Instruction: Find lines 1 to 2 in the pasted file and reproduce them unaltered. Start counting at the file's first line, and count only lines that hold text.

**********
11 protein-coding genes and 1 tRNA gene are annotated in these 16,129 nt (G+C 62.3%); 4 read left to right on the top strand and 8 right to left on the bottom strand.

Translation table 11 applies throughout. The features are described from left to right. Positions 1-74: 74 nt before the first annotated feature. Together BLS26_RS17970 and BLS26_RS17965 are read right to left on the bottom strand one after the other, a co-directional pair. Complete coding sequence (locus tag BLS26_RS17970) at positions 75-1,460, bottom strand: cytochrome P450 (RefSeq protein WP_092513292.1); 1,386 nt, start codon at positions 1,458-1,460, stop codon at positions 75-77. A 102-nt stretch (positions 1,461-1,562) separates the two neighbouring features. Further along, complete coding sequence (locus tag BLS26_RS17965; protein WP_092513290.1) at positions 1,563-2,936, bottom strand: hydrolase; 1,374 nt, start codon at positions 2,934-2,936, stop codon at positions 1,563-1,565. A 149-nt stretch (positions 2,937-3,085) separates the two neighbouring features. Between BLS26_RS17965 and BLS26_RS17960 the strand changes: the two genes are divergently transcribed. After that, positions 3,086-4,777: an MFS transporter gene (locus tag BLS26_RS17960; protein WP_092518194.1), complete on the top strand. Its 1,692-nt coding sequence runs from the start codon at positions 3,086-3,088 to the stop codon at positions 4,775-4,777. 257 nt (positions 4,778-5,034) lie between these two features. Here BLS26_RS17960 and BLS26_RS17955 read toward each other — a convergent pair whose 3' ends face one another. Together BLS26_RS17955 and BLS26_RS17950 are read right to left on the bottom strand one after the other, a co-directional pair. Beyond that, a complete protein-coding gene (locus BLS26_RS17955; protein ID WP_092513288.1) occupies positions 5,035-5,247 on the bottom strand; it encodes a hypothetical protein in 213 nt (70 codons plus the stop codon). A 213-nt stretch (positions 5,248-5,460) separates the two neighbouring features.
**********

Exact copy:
11 protein-coding genes and 1 tRNA gene are annotated in these 16,129 nt (G+C 62.3%); 4 read left to right on the top strand and 8 right to left on the bottom strand.

Translation table 11 applies throughout. The features are described from left to right. Positions 1-74: 74 nt before the first annotated feature. Together BLS26_RS17970 and BLS26_RS17965 are read right to left on the bottom strand one after the other, a co-directional pair. Complete coding sequence (locus tag BLS26_RS17970) at positions 75-1,460, bottom strand: cytochrome P450 (RefSeq protein WP_092513292.1); 1,386 nt, start codon at positions 1,458-1,460, stop codon at positions 75-77. A 102-nt stretch (positions 1,461-1,562) separates the two neighbouring features. Further along, complete coding sequence (locus tag BLS26_RS17965; protein WP_092513290.1) at positions 1,563-2,936, bottom strand: hydrolase; 1,374 nt, start codon at positions 2,934-2,936, stop codon at positions 1,563-1,565. A 149-nt stretch (positions 2,937-3,085) separates the two neighbouring features. Between BLS26_RS17965 and BLS26_RS17960 the strand changes: the two genes are divergently transcribed. After that, positions 3,086-4,777: an MFS transporter gene (locus tag BLS26_RS17960; protein WP_092518194.1), complete on the top strand. Its 1,692-nt coding sequence runs from the start codon at positions 3,086-3,088 to the stop codon at positions 4,775-4,777. 257 nt (positions 4,778-5,034) lie between these two features. Here BLS26_RS17960 and BLS26_RS17955 read toward each other — a convergent pair whose 3' ends face one another. Together BLS26_RS17955 and BLS26_RS17950 are read right to left on the bottom strand one after the other, a co-directional pair. Beyond that, a complete protein-coding gene (locus BLS26_RS17955; protein ID WP_092513288.1) occupies positions 5,035-5,247 on the bottom strand; it encodes a hypothetical protein in 213 nt (70 codons plus the stop codon). A 213-nt stretch (positions 5,248-5,460) separates the two neighbouring features.